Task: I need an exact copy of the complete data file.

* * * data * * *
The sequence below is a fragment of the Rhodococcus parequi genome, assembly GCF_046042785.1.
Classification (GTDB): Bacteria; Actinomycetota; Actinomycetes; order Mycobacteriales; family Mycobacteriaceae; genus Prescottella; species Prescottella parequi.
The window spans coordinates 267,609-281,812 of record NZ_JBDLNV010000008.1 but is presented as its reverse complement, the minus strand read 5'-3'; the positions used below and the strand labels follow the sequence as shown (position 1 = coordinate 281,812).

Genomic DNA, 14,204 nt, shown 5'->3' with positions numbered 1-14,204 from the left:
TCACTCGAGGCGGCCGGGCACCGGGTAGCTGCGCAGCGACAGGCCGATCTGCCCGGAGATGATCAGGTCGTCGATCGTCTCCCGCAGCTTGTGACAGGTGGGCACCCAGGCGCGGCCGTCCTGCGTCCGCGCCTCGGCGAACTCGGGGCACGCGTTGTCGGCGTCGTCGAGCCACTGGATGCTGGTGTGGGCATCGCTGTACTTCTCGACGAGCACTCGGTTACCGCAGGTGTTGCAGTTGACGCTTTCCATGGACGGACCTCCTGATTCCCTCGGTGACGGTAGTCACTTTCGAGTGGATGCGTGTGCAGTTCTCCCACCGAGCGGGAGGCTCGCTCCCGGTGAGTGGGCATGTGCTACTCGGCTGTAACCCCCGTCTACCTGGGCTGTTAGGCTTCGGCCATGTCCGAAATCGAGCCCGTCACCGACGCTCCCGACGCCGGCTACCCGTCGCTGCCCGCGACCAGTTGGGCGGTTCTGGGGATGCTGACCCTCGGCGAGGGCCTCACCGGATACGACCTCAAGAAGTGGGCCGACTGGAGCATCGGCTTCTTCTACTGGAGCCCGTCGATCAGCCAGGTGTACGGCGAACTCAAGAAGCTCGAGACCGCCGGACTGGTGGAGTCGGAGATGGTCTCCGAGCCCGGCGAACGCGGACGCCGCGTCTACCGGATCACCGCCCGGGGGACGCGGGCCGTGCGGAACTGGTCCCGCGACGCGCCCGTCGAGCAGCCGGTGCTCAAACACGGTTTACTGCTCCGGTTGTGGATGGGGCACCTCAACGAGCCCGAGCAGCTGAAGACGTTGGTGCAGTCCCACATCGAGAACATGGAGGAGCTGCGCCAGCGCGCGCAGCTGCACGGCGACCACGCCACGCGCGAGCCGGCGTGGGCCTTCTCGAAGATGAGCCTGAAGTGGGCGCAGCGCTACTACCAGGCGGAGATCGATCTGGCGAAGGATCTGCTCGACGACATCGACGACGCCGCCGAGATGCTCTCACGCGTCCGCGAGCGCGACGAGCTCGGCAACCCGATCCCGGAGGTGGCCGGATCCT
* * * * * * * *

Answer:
The sequence below is a fragment of the Rhodococcus parequi genome, assembly GCF_046042785.1.
Classification (GTDB): Bacteria; Actinomycetota; Actinomycetes; order Mycobacteriales; family Mycobacteriaceae; genus Prescottella; species Prescottella parequi.
The window spans coordinates 267,609-281,812 of record NZ_JBDLNV010000008.1 but is presented as its reverse complement, the minus strand read 5'-3'; the positions used below and the strand labels follow the sequence as shown (position 1 = coordinate 281,812).

Genomic DNA, 14,204 nt, shown 5'->3' with positions numbered 1-14,204 from the left:
TCACTCGAGGCGGCCGGGCACCGGGTAGCTGCGCAGCGACAGGCCGATCTGCCCGGAGATGATCAGGTCGTCGATCGTCTCCCGCAGCTTGTGACAGGTGGGCACCCAGGCGCGGCCGTCCTGCGTCCGCGCCTCGGCGAACTCGGGGCACGCGTTGTCGGCGTCGTCGAGCCACTGGATGCTGGTGTGGGCATCGCTGTACTTCTCGACGAGCACTCGGTTACCGCAGGTGTTGCAGTTGACGCTTTCCATGGACGGACCTCCTGATTCCCTCGGTGACGGTAGTCACTTTCGAGTGGATGCGTGTGCAGTTCTCCCACCGAGCGGGAGGCTCGCTCCCGGTGAGTGGGCATGTGCTACTCGGCTGTAACCCCCGTCTACCTGGGCTGTTAGGCTTCGGCCATGTCCGAAATCGAGCCCGTCACCGACGCTCCCGACGCCGGCTACCCGTCGCTGCCCGCGACCAGTTGGGCGGTTCTGGGGATGCTGACCCTCGGCGAGGGCCTCACCGGATACGACCTCAAGAAGTGGGCCGACTGGAGCATCGGCTTCTTCTACTGGAGCCCGTCGATCAGCCAGGTGTACGGCGAACTCAAGAAGCTCGAGACCGCCGGACTGGTGGAGTCGGAGATGGTCTCCGAGCCCGGCGAACGCGGACGCCGCGTCTACCGGATCACCGCCCGGGGGACGCGGGCCGTGCGGAACTGGTCCCGCGACGCGCCCGTCGAGCAGCCGGTGCTCAAACACGGTTTACTGCTCCGGTTGTGGATGGGGCACCTCAACGAGCCCGAGCAGCTGAAGACGTTGGTGCAGTCCCACATCGAGAACATGGAGGAGCTGCGCCAGCGCGCGCAGCTGCACGGCGACCACGCCACGCGCGAGCCGGCGTGGGCCTTCTCGAAGATGAGCCTGAAGTGGGCGCAGCGCTACTACCAGGCGGAGATCGATCTGGCGAAGGATCTGCTCGACGACATCGACGACGCCGCCGAGATGCTCTCACGCGTCCGCGAGCGCGACGAGCTCGGCAACCCGATCCCGGAGGTGGCCGGATCCT